My last night in Guyana arrived sooner than expected. I worked my last shift and then went out to dinner with the A&E residents. It has been an incredible and rewarding experience spending a month in Guyana teaching emergency medicine and learning about the healthcare system in a developing country. I have told the emergency medicine residents and doctors here that their job is much harder than mine - and that they are doing incredible work. The local doctors are learning not only how to practice medicine, but also how to advocate for continued change and improvement in the healthcare system. I only hope that I have made an impact here by sharing my training and experience.

After returning to the United States and getting back to work at Vanderbilt, I ran into a few familiar faces from Guyana. The second year emergency medicine residents from Guyana get to come to Vanderbilt to gain a better experience for the healthcare system and practices of a developed country. These three residents left Guyana shortly after my arrival, and were still in Nashville on my return. Their last week in Nashville we attended a journal club together, which was interesting as I had also attended a journal club hosted for the residents while in Guyana.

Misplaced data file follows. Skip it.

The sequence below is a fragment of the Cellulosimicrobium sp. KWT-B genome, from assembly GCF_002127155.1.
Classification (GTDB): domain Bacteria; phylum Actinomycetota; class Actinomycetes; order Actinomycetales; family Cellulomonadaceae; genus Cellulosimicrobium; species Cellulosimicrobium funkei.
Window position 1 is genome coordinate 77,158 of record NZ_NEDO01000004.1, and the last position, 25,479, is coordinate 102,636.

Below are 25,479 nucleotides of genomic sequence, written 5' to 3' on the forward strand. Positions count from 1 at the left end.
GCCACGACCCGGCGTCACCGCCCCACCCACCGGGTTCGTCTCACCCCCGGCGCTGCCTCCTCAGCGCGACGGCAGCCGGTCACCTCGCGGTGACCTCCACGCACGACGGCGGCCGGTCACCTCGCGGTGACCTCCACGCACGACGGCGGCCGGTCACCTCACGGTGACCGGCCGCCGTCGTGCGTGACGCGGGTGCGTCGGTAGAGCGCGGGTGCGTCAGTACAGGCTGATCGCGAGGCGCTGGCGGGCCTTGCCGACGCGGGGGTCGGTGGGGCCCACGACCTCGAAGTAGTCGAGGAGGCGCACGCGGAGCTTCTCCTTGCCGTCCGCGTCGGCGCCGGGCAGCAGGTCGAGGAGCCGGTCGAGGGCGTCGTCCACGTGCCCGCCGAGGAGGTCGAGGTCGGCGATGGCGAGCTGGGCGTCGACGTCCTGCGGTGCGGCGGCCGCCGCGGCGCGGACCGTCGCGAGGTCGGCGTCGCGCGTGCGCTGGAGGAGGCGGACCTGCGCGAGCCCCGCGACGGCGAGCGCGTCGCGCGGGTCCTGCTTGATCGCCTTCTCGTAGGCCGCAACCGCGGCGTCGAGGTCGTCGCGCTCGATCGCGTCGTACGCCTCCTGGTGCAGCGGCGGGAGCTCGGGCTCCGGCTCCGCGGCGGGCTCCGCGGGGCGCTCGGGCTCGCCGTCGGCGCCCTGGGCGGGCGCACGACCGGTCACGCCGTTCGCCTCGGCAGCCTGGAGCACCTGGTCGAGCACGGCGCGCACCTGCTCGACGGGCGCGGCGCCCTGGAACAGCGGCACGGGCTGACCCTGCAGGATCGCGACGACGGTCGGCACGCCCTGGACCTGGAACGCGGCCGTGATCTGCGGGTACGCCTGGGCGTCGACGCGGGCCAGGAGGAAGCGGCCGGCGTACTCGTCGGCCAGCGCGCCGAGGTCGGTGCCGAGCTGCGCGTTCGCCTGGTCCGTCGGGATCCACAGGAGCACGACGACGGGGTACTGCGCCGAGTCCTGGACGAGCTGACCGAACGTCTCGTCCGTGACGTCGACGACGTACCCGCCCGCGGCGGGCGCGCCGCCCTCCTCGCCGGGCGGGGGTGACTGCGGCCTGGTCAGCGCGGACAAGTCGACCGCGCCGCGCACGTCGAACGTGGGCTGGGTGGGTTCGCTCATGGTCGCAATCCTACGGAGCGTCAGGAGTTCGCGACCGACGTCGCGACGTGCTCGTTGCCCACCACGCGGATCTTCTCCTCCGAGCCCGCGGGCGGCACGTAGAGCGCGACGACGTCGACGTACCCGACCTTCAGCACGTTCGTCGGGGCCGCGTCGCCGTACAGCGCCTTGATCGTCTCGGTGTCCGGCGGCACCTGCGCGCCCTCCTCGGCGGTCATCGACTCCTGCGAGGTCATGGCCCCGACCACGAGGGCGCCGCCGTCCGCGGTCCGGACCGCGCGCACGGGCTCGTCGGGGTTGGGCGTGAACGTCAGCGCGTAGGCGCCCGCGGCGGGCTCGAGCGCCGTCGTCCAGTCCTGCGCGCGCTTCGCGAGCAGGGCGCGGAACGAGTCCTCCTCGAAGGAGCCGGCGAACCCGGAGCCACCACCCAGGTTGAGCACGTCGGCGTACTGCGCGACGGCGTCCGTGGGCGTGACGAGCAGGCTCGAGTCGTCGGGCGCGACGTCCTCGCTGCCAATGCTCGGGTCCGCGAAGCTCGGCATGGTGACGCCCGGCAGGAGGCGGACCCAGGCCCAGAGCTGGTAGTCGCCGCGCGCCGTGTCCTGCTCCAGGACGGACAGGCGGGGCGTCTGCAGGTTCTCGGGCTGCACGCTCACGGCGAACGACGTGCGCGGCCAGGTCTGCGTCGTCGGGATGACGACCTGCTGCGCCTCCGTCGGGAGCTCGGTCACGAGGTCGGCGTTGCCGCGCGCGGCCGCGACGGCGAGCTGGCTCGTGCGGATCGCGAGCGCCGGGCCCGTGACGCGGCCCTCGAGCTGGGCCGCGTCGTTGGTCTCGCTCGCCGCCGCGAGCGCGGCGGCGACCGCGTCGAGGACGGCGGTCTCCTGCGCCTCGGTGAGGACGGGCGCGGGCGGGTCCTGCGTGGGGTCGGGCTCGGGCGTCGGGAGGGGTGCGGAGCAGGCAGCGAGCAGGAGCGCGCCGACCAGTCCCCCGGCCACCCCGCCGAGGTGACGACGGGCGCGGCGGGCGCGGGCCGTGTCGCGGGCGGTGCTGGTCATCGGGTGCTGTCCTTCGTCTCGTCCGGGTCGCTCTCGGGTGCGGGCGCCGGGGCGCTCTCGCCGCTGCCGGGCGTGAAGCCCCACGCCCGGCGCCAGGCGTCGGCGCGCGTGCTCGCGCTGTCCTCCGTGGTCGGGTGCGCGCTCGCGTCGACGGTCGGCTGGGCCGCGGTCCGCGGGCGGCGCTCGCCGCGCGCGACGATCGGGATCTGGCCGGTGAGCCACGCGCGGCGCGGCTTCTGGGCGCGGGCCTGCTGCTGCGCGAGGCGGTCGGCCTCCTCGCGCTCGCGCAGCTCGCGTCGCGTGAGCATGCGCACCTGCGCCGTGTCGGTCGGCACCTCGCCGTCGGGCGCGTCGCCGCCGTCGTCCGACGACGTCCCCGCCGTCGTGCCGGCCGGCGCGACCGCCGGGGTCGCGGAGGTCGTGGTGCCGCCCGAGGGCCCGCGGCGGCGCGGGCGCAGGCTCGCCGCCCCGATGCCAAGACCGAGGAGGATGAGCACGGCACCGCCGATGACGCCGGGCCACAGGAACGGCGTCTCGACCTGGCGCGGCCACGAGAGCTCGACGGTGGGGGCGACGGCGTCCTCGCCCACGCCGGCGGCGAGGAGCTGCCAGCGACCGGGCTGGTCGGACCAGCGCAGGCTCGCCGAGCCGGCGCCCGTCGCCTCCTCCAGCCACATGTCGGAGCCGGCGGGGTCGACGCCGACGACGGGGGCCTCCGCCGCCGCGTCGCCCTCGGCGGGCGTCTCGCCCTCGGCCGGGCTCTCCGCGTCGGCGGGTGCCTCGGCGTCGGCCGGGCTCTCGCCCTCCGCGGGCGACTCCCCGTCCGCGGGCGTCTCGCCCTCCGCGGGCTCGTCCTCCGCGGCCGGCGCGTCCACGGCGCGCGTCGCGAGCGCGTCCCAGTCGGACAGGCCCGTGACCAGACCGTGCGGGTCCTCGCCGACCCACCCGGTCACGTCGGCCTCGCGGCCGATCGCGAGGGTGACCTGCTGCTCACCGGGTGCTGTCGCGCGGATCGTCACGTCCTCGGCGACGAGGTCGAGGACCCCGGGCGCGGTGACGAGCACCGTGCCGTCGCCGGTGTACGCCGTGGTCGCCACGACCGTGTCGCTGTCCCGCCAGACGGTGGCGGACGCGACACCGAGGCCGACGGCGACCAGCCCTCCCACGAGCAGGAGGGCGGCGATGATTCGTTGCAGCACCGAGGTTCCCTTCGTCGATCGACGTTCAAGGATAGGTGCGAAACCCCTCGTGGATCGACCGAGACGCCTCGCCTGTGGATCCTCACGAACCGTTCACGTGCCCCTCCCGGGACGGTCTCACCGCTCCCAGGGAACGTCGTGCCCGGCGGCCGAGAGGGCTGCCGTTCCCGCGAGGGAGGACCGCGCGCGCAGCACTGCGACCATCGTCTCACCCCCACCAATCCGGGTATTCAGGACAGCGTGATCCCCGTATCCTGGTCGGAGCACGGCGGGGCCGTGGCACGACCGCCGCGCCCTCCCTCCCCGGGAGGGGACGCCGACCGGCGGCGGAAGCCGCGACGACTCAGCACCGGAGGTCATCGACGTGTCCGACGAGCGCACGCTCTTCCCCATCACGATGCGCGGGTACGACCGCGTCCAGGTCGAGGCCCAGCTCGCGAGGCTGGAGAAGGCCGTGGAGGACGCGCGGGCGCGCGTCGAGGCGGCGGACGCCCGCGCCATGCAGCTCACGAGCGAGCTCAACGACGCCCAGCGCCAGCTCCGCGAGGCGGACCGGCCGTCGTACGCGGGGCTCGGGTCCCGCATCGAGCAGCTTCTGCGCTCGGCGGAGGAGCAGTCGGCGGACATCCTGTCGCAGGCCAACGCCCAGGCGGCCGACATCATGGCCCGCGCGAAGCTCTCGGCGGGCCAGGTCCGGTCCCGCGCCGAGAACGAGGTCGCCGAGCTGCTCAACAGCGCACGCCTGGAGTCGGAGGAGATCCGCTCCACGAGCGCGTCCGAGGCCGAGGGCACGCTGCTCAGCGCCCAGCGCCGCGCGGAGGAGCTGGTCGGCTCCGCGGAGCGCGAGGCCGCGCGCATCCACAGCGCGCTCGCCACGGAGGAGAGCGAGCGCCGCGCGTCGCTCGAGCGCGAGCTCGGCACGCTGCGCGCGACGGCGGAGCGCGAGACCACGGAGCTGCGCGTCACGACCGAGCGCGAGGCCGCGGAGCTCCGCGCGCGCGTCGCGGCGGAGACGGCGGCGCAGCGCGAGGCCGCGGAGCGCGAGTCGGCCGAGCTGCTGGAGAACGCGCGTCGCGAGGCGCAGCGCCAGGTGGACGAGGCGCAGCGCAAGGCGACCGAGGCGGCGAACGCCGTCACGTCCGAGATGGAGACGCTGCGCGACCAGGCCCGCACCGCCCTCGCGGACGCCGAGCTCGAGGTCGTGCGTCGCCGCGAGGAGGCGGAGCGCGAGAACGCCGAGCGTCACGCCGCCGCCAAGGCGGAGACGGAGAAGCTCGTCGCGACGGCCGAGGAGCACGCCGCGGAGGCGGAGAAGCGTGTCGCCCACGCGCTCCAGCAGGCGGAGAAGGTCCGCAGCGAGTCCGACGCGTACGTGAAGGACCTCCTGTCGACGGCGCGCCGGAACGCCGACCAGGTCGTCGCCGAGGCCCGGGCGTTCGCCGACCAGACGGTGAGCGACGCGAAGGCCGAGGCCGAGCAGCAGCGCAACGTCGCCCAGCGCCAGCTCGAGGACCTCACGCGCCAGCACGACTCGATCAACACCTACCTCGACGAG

Sheedy returned home

One of the residents was amazed at the caliber of discussion about the journal articles and research being done in the United States. He noted that his trip to Vanderbilt highlighted the significant gap still present between healthcare in Guyana and the United States. I responded by asking about how the healthcare system in Guyana has changed over the last 5-10 years. He responded that the advances already made are like night and day. Of course there is still progress to be made, but after seeing the dedication of the local doctors, nurses and staff I know the future of healthcare in Guyana is bright and will one day rival our own.